The London Free Press - 15th May 2004
Bowie still blazing
The Thin White Duke keeps cranking up the charisma
By James Reaney
Nobody waited for a reality check at the John Labatt Centre last night. More than 8,500 David Bowie fans were up on their feet from the first riffs of the British rock star's classic Rebel Rebel as his Reality Tour hit the downtown London arena. Many on the arena floor were still up and cheering as the show approached the two-hour mark.
The fans' pent-up Bowie love greeted the star's elegant stroll to centre stage.
Bowie, in a jesting mood during much of his stage talk, was in the mood for love, too. "I love you and you and you," he said, before promising to tell all of us "individually" he loved us. After perhaps 20 "I love yous," he admitted it might be "a long process."
Long, but with all those hits to love, never tedious.
Sure enough, Bowie jumped out of the stage quips and it was time for another blast from his past on a night when he mixed songs from his new Reality album and such classics as Station to Station, Quicksand, All the Young Dudes, Panic in Detroit and a blazing Suffragette City to start the encores.
Bowie can still play the part of the aristocratic rock god, a.k.a. the Thin White Duke, one of his many poses. But last night, as he proved during the love session, he can also use humour to deal with rock reality.
He praised his stage crew for putting the set together so smoothly that he and band had nothing to concern themselves with except playing, although he added, "We'd have done it in our underwear if we had to. You know that."
From Rebel Rebel on into the night, Bowie just kept cranking up the charisma. He strapped on his guitar for the first time early in the show during New Killer Star, an impassioned reflection on the tragedy of the 9/11 terrorist attacks in New York. The cheers that greeted this nouveau Bowie classic were for a star who doesn't slow down and still faces the grief in life with a tough mind. When he did a little bump and grind at the microphone stand, there were yells for a star who looks great as he nudges age 60.
"(There are) intelligent, interesting and tasteful people out there," he smiled in acknowledgement of the shouts of recognition when he praised the recently reunited Pixies. Bowie then launched into a cover of the Pixies' Cactus.
As the night went on, it looked as if Bowie would luxuriate in many of the roles he's played - including that joking and aristocratic Duke, the alien Ziggy Stardust, the thinking fan's disco man and older and still sharp Brit rock star.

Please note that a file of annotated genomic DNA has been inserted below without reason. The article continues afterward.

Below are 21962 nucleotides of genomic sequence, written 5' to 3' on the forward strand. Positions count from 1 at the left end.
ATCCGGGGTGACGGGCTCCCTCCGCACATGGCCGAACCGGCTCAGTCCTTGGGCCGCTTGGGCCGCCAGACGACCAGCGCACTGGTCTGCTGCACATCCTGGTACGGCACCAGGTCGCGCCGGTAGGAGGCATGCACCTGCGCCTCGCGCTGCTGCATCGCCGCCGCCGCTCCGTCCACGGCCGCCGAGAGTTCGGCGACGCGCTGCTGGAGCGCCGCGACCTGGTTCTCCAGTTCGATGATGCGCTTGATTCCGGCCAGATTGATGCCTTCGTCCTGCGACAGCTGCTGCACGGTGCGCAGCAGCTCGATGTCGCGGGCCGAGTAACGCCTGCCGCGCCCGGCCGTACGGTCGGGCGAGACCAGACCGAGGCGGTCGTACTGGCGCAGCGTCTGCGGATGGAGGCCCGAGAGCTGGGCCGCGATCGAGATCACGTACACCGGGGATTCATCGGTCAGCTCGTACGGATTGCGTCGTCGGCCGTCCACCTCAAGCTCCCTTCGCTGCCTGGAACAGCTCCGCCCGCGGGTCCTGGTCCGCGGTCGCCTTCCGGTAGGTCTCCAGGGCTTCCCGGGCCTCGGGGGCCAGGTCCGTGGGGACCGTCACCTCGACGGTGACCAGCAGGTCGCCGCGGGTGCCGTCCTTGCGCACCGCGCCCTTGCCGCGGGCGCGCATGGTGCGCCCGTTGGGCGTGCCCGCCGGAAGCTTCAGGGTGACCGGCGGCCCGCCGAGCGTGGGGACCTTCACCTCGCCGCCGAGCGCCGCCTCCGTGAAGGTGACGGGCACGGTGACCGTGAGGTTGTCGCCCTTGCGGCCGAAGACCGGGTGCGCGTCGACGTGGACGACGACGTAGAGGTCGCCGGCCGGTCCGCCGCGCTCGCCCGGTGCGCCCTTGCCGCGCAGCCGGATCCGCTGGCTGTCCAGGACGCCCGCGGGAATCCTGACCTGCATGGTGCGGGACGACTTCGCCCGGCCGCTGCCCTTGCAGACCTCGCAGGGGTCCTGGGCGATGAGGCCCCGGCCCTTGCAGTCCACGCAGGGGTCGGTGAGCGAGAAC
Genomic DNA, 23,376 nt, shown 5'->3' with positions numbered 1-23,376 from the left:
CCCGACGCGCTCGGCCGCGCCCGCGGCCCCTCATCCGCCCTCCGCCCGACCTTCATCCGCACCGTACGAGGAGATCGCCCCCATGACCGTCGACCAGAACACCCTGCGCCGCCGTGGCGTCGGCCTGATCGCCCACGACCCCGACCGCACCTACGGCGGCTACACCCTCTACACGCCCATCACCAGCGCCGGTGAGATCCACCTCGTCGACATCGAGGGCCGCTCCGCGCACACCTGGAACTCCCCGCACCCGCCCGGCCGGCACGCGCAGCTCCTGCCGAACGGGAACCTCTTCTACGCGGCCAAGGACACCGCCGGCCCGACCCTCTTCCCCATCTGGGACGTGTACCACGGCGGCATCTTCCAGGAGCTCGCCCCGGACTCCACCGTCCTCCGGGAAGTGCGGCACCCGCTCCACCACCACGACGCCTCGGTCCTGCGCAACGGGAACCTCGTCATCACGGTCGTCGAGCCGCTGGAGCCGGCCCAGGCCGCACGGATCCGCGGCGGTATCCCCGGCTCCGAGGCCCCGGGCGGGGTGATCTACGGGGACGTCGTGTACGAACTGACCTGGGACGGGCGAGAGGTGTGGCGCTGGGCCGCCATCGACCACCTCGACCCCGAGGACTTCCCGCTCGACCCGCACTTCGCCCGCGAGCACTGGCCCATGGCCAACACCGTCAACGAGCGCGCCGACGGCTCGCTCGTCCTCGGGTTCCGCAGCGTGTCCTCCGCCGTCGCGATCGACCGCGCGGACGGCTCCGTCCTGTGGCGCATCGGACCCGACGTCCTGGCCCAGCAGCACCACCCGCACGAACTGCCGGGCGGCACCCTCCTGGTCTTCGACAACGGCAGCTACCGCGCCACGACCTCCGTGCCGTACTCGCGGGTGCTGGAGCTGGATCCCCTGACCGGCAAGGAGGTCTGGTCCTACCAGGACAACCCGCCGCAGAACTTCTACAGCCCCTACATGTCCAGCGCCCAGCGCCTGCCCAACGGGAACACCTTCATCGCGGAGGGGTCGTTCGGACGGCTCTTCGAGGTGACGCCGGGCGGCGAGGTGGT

In the early going, Bowie wore a frock coat that must have been rip-tailored and designer-torn just for him. He also kept on the move in the most elegant pair of running shoes seen on the centre's stage.
Later, he had shrugged out of the coat and showed off a sleeveless look, always a good move for a man who might have been a great mime if he hadn't been pulled toward rock stardom.
Bowie kept the fans farthest from the stage tuned in with big video screens. The images were a little fuzzy, but that might have been the point. The fans on the rink floor had Bowie in the midst, as he used a little catwalk to walk their way. He greeted fans on the side of the rink floor from larger platforms.
Bowie's energy seemed to flag only briefly about an hour into the show when he visited a couple of songs from a recent release, Heathen. The video screens were heavy with images of conflagration and murky doings.
Bowie lightened things up by introducing his band, but the impression was of a man catching his breath before pushing on for the next hour-plus of a briskly paced show.
Bowie has been touring with an outfit including guitarist Earl Slick, celebrating 30 years on and off with the star, and keyboard player Mike Garson, who joined in the Ziggy and the Spiders era. The drummer is Sterling Campbell and the bass player and backup vocalist is Gail Ann Dorsey, who took the late Freddie Mercury's role in a duet with Bowie.
Bowie's Reality (ISO/Columbia/Sony) is filled with songs about age. The man is 57 and if he isn't feeling it, Bowie is certainly thinking about it. Never Get Old, insists one title, which can be heard as Bowie's refusal to bow to age or a command to himself and his fans to battle decline all the way.
Opening for Bowie was a Welsh rock band the Stereophonics. Mega-sellers in Britain, Stereophonics are "absolutely massive" on their home turf in the south of Wales, observed singer/guitarist Kelly Jones.
Next time, they deserve to come back as headliners, although they can leave the clunky keyboards at home.
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